Wednesday, October 26, 2011

Ding Dong The Witch Is Dead

"The Wizard Of Oz" has become a big hit recently at our house. Twig hasn't even watched the movie yet, just many many clips on YouTube. She even decided to be Dorothy for Halloween, which was a welcome change from what she wanted to be before (a cash register or a yellow dump truck). I am all about being "outside the box", but how would I even cut a box to make it look like a cash register? So when she decided on Dorothy, I ran with it.

As she gets more into the videos though, we had some explaining to do. My husband and I stumbled on "Ding Dong The Witch is Dead," and played it for her while we cringed. She didn't ask, so we didn't say anything. The lyrics go on about how Dorothy killed the witch, and the song is such a big celebration of death. It all felt wrong. Now as a kid I watched this (a bit older than my daughter is now) but I remember being a little spooked by the image of the dead witchs' legs under the house. As I mentioned in an earlier post, death is not a subject I am avoiding with her, but celebrating the death of a "bad person" is something I haven't even figured out yet.

This past week when bloody pictures of Kadafi were everywhere, I was disturbed. Yes, this man needed to be stopped, and his death represents the possibility of freedom for people he controlled for years, but seeing him dragged along with cheers sits strangely with me. As I write this I have to remind myself that "The Wizard Of Oz" is only a movie and she hasn't asked about Kadafi. I hope I have a few more years to think about how to respond to those kinds of questions.

Wednesday, October 19, 2011

Cling Wrap

My sensitive, delicate little flower turns on a dime. She can be a happy, adjusted little three year old on moment, and a pouty, needy kid the next. I never know when this switch will take place, and once it happens, how long it will take for her to shake it. Most nights she goes to bed no problem. I say, "Sweet dreams," and she says it back. Last night she hugged me tightly and said, "Mommy, I love you and I don't want you to leave. I want to be with you." At this point I am backed into a corner. I can try to comfort her, and leave, which never works. Or I can say I'll come in and check on you when you fall asleep. That works sometimes, but then she calls out asking when I am coming back in.

I have gone to the books on this issue and let me tell you -- they don't work! Every kid is different and general solutions don't work on my kid. She is tricky and extremely persistent. We fix a undesirable habit of hers and it reappears again. She goes off to school great for a while, then suddenly one day won't let go of me again. She sleeps through the night without calling out, then five days later it starts again. It's frustrating but not abnormal. Patience just doesn't seem my strong suit lately. My husband seems much more skilled at ending a tantrum or turning her mood around lately. My tricks don't seem to work that well right now. Plus I think she has an added reserve of stamina for her mama.

Trial and error, as always. As awful as it is for both of us when she grabs to hold on to me, I have to remember that it is sweet how much she loves me. That need of wanting me physically close is only going to be around for so long.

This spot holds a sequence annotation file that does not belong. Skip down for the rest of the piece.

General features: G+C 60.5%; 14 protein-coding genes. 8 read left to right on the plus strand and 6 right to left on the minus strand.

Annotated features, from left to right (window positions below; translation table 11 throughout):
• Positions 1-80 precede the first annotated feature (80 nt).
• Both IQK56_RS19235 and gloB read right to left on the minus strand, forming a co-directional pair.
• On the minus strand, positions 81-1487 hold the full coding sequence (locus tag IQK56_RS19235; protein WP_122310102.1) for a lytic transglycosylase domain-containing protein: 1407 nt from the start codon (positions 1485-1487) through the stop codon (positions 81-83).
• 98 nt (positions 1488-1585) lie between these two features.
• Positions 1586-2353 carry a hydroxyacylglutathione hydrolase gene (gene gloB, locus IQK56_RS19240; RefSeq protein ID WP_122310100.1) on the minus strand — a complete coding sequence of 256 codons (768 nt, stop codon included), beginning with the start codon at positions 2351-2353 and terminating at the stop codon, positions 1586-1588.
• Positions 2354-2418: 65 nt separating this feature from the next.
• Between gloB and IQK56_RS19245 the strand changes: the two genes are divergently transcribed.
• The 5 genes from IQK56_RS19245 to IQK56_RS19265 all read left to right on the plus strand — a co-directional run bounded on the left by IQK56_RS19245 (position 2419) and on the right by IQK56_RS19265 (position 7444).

Monday, October 17, 2011

Candy Girl!

It seems we have an addict here.

Anything with sugar and this kid is all over it. The day starts with her asking for a waffle ("with a LOT of syrup!"), then on to gummy vitamins (which I am pretty sure is candy disguised as vitamins), then snack, a treat after nap, and if she can squeeze in time for an ice pop or frozen yogurt -- she will. I try not to make a big deal about it all and I don't want it to be taboo. I remember my mom hiding treats from us, and I'm pretty sure that's why I have the sweet tooth I have today. With Twig though, I make it available. What I hoped would happened hasn't though.

My friend's daughter (I know, don't compare to others) takes two bites of a sweet and puts it down. She saves her lollypops forever, whereas my daughter will demolish a lollypop in five minutes. She has even had nightmares about wanting a lollypop. There is only so much sugar I can let her have. I say yes, but rarely does one treat a day suffice. I don't know what we did wrong.

Every tantrum she has these days revolves around her wanting a sweet. She will ask for a snack before dinner, or candy with breakfast, or a jelly bean before nap. We don't give in on these. She has had some pretty bad meltdowns, and as awful as they are, I can say she is starting to see that the whining and crying doesn't work. Unfortunately, bribing her with a lollypop has been something I have sunken to lately. I think we are all a little sugar-whipped now. Three isn't that easy. If I can't get through to her on the candy, maybe her first trip to the dentist will make an impression on her.

Wednesday, October 12, 2011

Golden Books

Yesterday my parents and I were at Costco and we saw a box set of books. We were trying to make the decision between getting Curious George or Dr. Suess when Twig spotted the Golden book set. It had "The Pokey Little Puppy" in it and she thought he was really cute. I remembered this book from when I was little, so in my moment of nostalgia we bought the set. Also included were "The Rainbow Kittens", an elephant book and an animal orchestra book. The drawings looked like a vintage throwback, so I was kind of excited to read them to her.